APA 6th Edition Rajković, Z. (1985). ''SJEČENJE GOVEDINE'' (O jednom delikatnom svadbenom običaju). Narodna umjetnost, 22 (1), 251-258. Preuzeto s https://hrcak.srce.hr/50342
MLA 8th Edition Rajković, Zorica. "''SJEČENJE GOVEDINE'' (O jednom delikatnom svadbenom običaju)." Narodna umjetnost, vol. 22, br. 1, 1985, str. 251-258. https://hrcak.srce.hr/50342. Citirano 20.09.2021.
Chicago 17th Edition Rajković, Zorica. "''SJEČENJE GOVEDINE'' (O jednom delikatnom svadbenom običaju)." Narodna umjetnost 22, br. 1 (1985): 251-258. https://hrcak.srce.hr/50342
Harvard Rajković, Z. (1985). '''SJEČENJE GOVEDINE'' (O jednom delikatnom svadbenom običaju)', Narodna umjetnost, 22(1), str. 251-258. Preuzeto s: https://hrcak.srce.hr/50342 (Datum pristupa: 20.09.2021.)
Vancouver Rajković Z. ''SJEČENJE GOVEDINE'' (O jednom delikatnom svadbenom običaju). Narodna umjetnost [Internet]. 1985 [pristupljeno 20.09.2021.];22(1):251-258. Dostupno na: https://hrcak.srce.hr/50342
IEEE Z. Rajković, "''SJEČENJE GOVEDINE'' (O jednom delikatnom svadbenom običaju)", Narodna umjetnost, vol.22, br. 1, str. 251-258, 1985. [Online]. Dostupno na: https://hrcak.srce.hr/50342. [Citirano: 20.09.2021.]
Sažetak The article discusses a modern nuptial custom in the village of Lobor, in Croatian Zagorje. It is difficult to establish whether the custom was known and practiced in the past. Ethnological literature does not mention it, and it is not included in a description of nuptial customs from the same village written at the beginning of the century (Kotarski 1915, 1917, 1918). The beef butchering goes on at night, when the' newlyweds retire: a group of boys on a hill above the village imitate the butchering and preparation (chopping up into pieces) of a steer (calf). Shouting, they discuss who will get each cut of the imaginary meat among their neighbors, and they pretend that they are chopping off the pieces while instead they hit a tree; in the silence of the night the entire village can hear their revels. The principle of dividing up the "meat" is that the parts of the animal allude to a certain quality or fault in the person or family they refer to, or an allusion to some event related to that person (for example they will save the hooves for a bow-legged woman, a woman chaser will get the rump, and an old bachelor will get the balls). The comments and allusions heard in this sound performance ought to be light and witty, with the objective of entertaining those who listen, they might "tease" those they refer to, but shouldn't insult them. However the custom can be quite unpleasant for those referred to and their families, and the commentary is often insulting.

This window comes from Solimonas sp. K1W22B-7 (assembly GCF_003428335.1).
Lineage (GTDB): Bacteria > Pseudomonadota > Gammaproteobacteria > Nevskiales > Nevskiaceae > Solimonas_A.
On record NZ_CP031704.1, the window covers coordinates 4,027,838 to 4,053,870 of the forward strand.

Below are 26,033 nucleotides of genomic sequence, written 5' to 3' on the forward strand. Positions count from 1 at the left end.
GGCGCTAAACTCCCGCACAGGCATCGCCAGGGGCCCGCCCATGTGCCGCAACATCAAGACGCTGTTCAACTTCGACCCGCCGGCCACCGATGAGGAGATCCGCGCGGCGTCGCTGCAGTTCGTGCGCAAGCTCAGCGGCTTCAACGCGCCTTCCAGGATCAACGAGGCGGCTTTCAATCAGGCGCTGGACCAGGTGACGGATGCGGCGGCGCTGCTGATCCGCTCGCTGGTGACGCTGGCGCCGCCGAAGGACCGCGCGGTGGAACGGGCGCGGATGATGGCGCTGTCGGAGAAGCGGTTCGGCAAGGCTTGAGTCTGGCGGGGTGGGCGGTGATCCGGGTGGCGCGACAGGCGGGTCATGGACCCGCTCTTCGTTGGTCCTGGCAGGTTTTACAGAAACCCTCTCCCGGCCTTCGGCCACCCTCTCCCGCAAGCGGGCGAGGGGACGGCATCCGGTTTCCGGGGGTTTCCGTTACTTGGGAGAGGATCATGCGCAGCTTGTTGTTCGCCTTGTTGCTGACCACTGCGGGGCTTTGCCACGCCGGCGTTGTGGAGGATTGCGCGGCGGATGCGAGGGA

In relation to this custom, there are several ethnologically relevant questions to pose:
1. Was it perhaps omitted from the writings the from beginning of the century because a priest did the recording (the parish priest) or does the custom date to a somewhat later period?
2. Can this custom be observed from the point of view of a conflict of interest between the individual and the community or as a case of conflict between various systems of norms?
3. Might it be related to other customs and folklore phenomena from the same region, such as:
a) noise making and practical jokes during the first nuptial night; b) jokes customary while carving the roast turkey at a wedding, the pieces of which are also intended for certain people, with joking
commentary in prose or verse; c) the fictitious butchering (and possibly distribution of the meat) that is performed as a play or dramatic scene at weddings or carnevais, and is also known as a child's game?
The butchering and preparation of an animal (steer) and the distribution of its meat with joking commentary, related specifically to a wedding, is the common element shared by all these occasions; although we do not know how to explain it now, their similarities are striking.
The author has recorded, along with the "butchering of beef", several other similar, delicate detaiis related to weddings, which also aUnde to the loss of the bride's virginity and recall customs known elsewhere for the. first morning after the wedding, when proof of the bride's virginity is sought.